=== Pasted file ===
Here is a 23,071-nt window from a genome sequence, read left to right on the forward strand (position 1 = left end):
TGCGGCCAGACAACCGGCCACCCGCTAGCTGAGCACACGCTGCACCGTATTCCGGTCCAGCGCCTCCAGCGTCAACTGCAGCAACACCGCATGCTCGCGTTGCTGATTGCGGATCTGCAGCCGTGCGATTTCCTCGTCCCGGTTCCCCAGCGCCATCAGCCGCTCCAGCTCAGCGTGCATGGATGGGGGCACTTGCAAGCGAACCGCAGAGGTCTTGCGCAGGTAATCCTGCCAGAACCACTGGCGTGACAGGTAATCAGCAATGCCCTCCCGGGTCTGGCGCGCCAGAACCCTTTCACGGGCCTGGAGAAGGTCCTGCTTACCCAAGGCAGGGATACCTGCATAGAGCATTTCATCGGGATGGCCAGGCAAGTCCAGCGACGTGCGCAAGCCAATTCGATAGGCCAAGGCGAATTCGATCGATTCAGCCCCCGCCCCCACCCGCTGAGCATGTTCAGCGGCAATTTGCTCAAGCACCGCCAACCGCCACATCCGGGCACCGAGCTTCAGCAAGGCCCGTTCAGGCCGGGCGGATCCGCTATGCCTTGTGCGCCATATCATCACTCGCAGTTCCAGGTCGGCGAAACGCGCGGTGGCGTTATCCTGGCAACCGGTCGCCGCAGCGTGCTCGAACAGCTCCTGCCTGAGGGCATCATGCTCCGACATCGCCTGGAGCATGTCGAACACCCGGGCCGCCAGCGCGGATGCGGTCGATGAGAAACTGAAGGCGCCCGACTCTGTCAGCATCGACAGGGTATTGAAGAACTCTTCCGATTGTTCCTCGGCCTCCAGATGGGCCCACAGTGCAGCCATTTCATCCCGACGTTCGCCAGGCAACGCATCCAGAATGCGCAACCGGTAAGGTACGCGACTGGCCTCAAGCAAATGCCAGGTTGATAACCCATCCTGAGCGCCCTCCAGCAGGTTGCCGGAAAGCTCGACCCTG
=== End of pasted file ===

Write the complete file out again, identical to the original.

Here is a 23,071-nt window from a genome sequence, read left to right on the forward strand (position 1 = left end):
TGCGGCCAGACAACCGGCCACCCGCTAGCTGAGCACACGCTGCACCGTATTCCGGTCCAGCGCCTCCAGCGTCAACTGCAGCAACACCGCATGCTCGCGTTGCTGATTGCGGATCTGCAGCCGTGCGATTTCCTCGTCCCGGTTCCCCAGCGCCATCAGCCGCTCCAGCTCAGCGTGCATGGATGGGGGCACTTGCAAGCGAACCGCAGAGGTCTTGCGCAGGTAATCCTGCCAGAACCACTGGCGTGACAGGTAATCAGCAATGCCCTCCCGGGTCTGGCGCGCCAGAACCCTTTCACGGGCCTGGAGAAGGTCCTGCTTACCCAAGGCAGGGATACCTGCATAGAGCATTTCATCGGGATGGCCAGGCAAGTCCAGCGACGTGCGCAAGCCAATTCGATAGGCCAAGGCGAATTCGATCGATTCAGCCCCCGCCCCCACCCGCTGAGCATGTTCAGCGGCAATTTGCTCAAGCACCGCCAACCGCCACATCCGGGCACCGAGCTTCAGCAAGGCCCGTTCAGGCCGGGCGGATCCGCTATGCCTTGTGCGCCATATCATCACTCGCAGTTCCAGGTCGGCGAAACGCGCGGTGGCGTTATCCTGGCAACCGGTCGCCGCAGCGTGCTCGAACAGCTCCTGCCTGAGGGCATCATGCTCCGACATCGCCTGGAGCATGTCGAACACCCGGGCCGCCAGCGCGGATGCGGTCGATGAGAAACTGAAGGCGCCCGACTCTGTCAGCATCGACAGGGTATTGAAGAACTCTTCCGATTGTTCCTCGGCCTCCAGATGGGCCCACAGTGCAGCCATTTCATCCCGACGTTCGCCAGGCAACGCATCCAGAATGCGCAACCGGTAAGGTACGCGACTGGCCTCAAGCAAATGCCAGGTTGATAACCCATCCTGAGCGCCCTCCAGCAGGTTGCCGGAAAGCTCGACCCTG